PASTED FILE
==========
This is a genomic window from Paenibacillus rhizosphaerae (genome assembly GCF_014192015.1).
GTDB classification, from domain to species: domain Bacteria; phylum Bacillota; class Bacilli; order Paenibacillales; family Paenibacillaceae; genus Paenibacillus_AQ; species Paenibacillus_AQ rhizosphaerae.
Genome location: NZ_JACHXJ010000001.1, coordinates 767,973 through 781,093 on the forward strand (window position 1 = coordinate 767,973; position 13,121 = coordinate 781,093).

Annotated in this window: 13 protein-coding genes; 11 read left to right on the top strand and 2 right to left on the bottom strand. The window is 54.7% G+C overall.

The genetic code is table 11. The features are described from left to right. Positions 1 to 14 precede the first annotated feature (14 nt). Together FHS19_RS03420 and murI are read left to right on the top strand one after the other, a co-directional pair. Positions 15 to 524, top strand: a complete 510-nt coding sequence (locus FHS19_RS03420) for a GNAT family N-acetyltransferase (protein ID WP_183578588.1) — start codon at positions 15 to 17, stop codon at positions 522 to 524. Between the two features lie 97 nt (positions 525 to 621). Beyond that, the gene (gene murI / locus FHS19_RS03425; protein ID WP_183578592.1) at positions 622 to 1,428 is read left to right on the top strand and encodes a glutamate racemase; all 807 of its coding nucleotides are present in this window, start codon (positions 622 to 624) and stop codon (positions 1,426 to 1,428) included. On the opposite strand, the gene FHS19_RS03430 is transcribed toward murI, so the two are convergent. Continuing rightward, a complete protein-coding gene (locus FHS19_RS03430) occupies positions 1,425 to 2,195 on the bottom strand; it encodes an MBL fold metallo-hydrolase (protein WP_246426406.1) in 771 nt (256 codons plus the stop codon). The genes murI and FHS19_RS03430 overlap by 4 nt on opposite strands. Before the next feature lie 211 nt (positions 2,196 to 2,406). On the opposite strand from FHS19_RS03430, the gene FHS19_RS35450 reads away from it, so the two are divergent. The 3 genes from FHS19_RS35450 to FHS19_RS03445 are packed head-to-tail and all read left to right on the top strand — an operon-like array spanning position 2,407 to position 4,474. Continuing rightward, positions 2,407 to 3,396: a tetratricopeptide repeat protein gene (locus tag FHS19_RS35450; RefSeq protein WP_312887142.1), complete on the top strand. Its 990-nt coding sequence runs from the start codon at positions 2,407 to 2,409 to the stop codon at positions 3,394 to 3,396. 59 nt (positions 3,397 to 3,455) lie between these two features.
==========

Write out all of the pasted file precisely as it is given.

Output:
This is a genomic window from Paenibacillus rhizosphaerae (genome assembly GCF_014192015.1).
GTDB classification, from domain to species: domain Bacteria; phylum Bacillota; class Bacilli; order Paenibacillales; family Paenibacillaceae; genus Paenibacillus_AQ; species Paenibacillus_AQ rhizosphaerae.
Genome location: NZ_JACHXJ010000001.1, coordinates 767,973 through 781,093 on the forward strand (window position 1 = coordinate 767,973; position 13,121 = coordinate 781,093).

Annotated in this window: 13 protein-coding genes; 11 read left to right on the top strand and 2 right to left on the bottom strand. The window is 54.7% G+C overall.

The genetic code is table 11. The features are described from left to right. Positions 1 to 14 precede the first annotated feature (14 nt). Together FHS19_RS03420 and murI are read left to right on the top strand one after the other, a co-directional pair. Positions 15 to 524, top strand: a complete 510-nt coding sequence (locus FHS19_RS03420) for a GNAT family N-acetyltransferase (protein ID WP_183578588.1) — start codon at positions 15 to 17, stop codon at positions 522 to 524. Between the two features lie 97 nt (positions 525 to 621). Beyond that, the gene (gene murI / locus FHS19_RS03425; protein ID WP_183578592.1) at positions 622 to 1,428 is read left to right on the top strand and encodes a glutamate racemase; all 807 of its coding nucleotides are present in this window, start codon (positions 622 to 624) and stop codon (positions 1,426 to 1,428) included. On the opposite strand, the gene FHS19_RS03430 is transcribed toward murI, so the two are convergent. Continuing rightward, a complete protein-coding gene (locus FHS19_RS03430) occupies positions 1,425 to 2,195 on the bottom strand; it encodes an MBL fold metallo-hydrolase (protein WP_246426406.1) in 771 nt (256 codons plus the stop codon). The genes murI and FHS19_RS03430 overlap by 4 nt on opposite strands. Before the next feature lie 211 nt (positions 2,196 to 2,406). On the opposite strand from FHS19_RS03430, the gene FHS19_RS35450 reads away from it, so the two are divergent. The 3 genes from FHS19_RS35450 to FHS19_RS03445 are packed head-to-tail and all read left to right on the top strand — an operon-like array spanning position 2,407 to position 4,474. Continuing rightward, positions 2,407 to 3,396: a tetratricopeptide repeat protein gene (locus tag FHS19_RS35450; RefSeq protein WP_312887142.1), complete on the top strand. Its 990-nt coding sequence runs from the start codon at positions 2,407 to 2,409 to the stop codon at positions 3,394 to 3,396. 59 nt (positions 3,397 to 3,455) lie between these two features.